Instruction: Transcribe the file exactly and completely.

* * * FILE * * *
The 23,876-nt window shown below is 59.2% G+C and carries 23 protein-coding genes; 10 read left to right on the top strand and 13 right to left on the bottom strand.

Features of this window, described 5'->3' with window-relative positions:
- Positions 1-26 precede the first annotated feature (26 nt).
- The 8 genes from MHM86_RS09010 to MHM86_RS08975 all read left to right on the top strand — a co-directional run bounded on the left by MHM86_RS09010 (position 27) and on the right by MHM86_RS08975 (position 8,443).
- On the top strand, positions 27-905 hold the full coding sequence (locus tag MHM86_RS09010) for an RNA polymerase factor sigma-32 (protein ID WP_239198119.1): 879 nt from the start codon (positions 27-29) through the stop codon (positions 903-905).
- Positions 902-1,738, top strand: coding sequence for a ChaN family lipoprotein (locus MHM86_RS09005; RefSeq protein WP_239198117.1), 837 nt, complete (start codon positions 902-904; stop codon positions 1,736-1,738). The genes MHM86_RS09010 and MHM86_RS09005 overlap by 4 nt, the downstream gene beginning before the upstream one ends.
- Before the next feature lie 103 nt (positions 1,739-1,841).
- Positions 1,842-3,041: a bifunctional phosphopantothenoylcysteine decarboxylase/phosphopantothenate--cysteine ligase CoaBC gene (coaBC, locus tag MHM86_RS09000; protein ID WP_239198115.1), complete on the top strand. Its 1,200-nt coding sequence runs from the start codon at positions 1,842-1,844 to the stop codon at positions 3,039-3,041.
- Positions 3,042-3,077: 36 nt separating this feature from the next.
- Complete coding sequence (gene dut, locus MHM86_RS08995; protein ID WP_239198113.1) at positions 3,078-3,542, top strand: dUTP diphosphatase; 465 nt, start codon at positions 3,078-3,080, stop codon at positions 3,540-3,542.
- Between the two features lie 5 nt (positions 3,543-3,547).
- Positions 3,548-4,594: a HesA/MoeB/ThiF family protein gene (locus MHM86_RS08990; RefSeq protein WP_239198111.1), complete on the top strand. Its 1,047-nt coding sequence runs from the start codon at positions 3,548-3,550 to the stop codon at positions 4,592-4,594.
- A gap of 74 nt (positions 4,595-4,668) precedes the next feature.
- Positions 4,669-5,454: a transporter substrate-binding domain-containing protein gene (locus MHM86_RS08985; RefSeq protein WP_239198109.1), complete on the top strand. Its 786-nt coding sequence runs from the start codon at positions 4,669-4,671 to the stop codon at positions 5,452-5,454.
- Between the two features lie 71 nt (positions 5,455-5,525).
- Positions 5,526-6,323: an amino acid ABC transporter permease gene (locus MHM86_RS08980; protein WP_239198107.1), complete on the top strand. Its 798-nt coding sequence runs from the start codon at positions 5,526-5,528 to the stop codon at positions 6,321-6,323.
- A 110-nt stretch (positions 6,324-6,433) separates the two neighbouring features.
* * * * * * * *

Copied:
The 23,876-nt window shown below is 59.2% G+C and carries 23 protein-coding genes; 10 read left to right on the top strand and 13 right to left on the bottom strand.

Features of this window, described 5'->3' with window-relative positions:
- Positions 1-26 precede the first annotated feature (26 nt).
- The 8 genes from MHM86_RS09010 to MHM86_RS08975 all read left to right on the top strand — a co-directional run bounded on the left by MHM86_RS09010 (position 27) and on the right by MHM86_RS08975 (position 8,443).
- On the top strand, positions 27-905 hold the full coding sequence (locus tag MHM86_RS09010) for an RNA polymerase factor sigma-32 (protein ID WP_239198119.1): 879 nt from the start codon (positions 27-29) through the stop codon (positions 903-905).
- Positions 902-1,738, top strand: coding sequence for a ChaN family lipoprotein (locus MHM86_RS09005; RefSeq protein WP_239198117.1), 837 nt, complete (start codon positions 902-904; stop codon positions 1,736-1,738). The genes MHM86_RS09010 and MHM86_RS09005 overlap by 4 nt, the downstream gene beginning before the upstream one ends.
- Before the next feature lie 103 nt (positions 1,739-1,841).
- Positions 1,842-3,041: a bifunctional phosphopantothenoylcysteine decarboxylase/phosphopantothenate--cysteine ligase CoaBC gene (coaBC, locus tag MHM86_RS09000; protein ID WP_239198115.1), complete on the top strand. Its 1,200-nt coding sequence runs from the start codon at positions 1,842-1,844 to the stop codon at positions 3,039-3,041.
- Positions 3,042-3,077: 36 nt separating this feature from the next.
- Complete coding sequence (gene dut, locus MHM86_RS08995; protein ID WP_239198113.1) at positions 3,078-3,542, top strand: dUTP diphosphatase; 465 nt, start codon at positions 3,078-3,080, stop codon at positions 3,540-3,542.
- Between the two features lie 5 nt (positions 3,543-3,547).
- Positions 3,548-4,594: a HesA/MoeB/ThiF family protein gene (locus MHM86_RS08990; RefSeq protein WP_239198111.1), complete on the top strand. Its 1,047-nt coding sequence runs from the start codon at positions 3,548-3,550 to the stop codon at positions 4,592-4,594.
- A gap of 74 nt (positions 4,595-4,668) precedes the next feature.
- Positions 4,669-5,454: a transporter substrate-binding domain-containing protein gene (locus MHM86_RS08985; RefSeq protein WP_239198109.1), complete on the top strand. Its 786-nt coding sequence runs from the start codon at positions 4,669-4,671 to the stop codon at positions 5,452-5,454.
- Between the two features lie 71 nt (positions 5,455-5,525).
- Positions 5,526-6,323: an amino acid ABC transporter permease gene (locus MHM86_RS08980; protein WP_239198107.1), complete on the top strand. Its 798-nt coding sequence runs from the start codon at positions 5,526-5,528 to the stop codon at positions 6,321-6,323.
- A 110-nt stretch (positions 6,324-6,433) separates the two neighbouring features.